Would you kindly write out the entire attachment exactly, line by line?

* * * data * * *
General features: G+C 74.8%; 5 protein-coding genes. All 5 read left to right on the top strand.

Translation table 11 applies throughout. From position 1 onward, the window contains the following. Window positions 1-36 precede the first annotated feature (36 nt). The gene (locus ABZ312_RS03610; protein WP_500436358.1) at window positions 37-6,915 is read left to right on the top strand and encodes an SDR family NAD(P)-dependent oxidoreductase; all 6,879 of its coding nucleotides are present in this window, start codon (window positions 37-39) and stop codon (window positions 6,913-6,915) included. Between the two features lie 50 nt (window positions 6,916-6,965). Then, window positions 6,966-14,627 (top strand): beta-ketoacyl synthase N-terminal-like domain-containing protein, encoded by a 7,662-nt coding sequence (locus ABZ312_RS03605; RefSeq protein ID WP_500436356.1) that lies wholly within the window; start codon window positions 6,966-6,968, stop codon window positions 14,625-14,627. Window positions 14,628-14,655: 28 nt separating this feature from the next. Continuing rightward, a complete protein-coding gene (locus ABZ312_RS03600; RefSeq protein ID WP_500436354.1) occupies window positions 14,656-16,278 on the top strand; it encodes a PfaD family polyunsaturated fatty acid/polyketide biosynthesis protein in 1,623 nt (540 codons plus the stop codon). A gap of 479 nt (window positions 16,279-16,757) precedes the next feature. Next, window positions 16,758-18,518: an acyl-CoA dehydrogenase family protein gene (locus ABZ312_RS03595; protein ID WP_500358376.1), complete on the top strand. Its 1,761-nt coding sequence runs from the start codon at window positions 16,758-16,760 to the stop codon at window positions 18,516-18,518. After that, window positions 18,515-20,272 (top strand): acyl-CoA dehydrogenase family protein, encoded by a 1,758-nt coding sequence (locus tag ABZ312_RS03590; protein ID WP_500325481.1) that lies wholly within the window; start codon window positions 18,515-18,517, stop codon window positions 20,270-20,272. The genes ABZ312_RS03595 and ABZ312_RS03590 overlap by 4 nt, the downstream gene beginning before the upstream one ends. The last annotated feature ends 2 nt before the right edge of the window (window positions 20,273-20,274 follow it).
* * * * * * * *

General features: G+C 74.8%; 5 protein-coding genes. All 5 read left to right on the top strand.

Translation table 11 applies throughout. From position 1 onward, the window contains the following. Window positions 1-36 precede the first annotated feature (36 nt). The gene (locus ABZ312_RS03610; protein WP_500436358.1) at window positions 37-6,915 is read left to right on the top strand and encodes an SDR family NAD(P)-dependent oxidoreductase; all 6,879 of its coding nucleotides are present in this window, start codon (window positions 37-39) and stop codon (window positions 6,913-6,915) included. Between the two features lie 50 nt (window positions 6,916-6,965). Then, window positions 6,966-14,627 (top strand): beta-ketoacyl synthase N-terminal-like domain-containing protein, encoded by a 7,662-nt coding sequence (locus ABZ312_RS03605; RefSeq protein ID WP_500436356.1) that lies wholly within the window; start codon window positions 6,966-6,968, stop codon window positions 14,625-14,627. Window positions 14,628-14,655: 28 nt separating this feature from the next. Continuing rightward, a complete protein-coding gene (locus ABZ312_RS03600; RefSeq protein ID WP_500436354.1) occupies window positions 14,656-16,278 on the top strand; it encodes a PfaD family polyunsaturated fatty acid/polyketide biosynthesis protein in 1,623 nt (540 codons plus the stop codon). A gap of 479 nt (window positions 16,279-16,757) precedes the next feature. Next, window positions 16,758-18,518: an acyl-CoA dehydrogenase family protein gene (locus ABZ312_RS03595; protein ID WP_500358376.1), complete on the top strand. Its 1,761-nt coding sequence runs from the start codon at window positions 16,758-16,760 to the stop codon at window positions 18,516-18,518. After that, window positions 18,515-20,272 (top strand): acyl-CoA dehydrogenase family protein, encoded by a 1,758-nt coding sequence (locus tag ABZ312_RS03590; protein ID WP_500325481.1) that lies wholly within the window; start codon window positions 18,515-18,517, stop codon window positions 20,270-20,272. The genes ABZ312_RS03595 and ABZ312_RS03590 overlap by 4 nt, the downstream gene beginning before the upstream one ends. The last annotated feature ends 2 nt before the right edge of the window (window positions 20,273-20,274 follow it).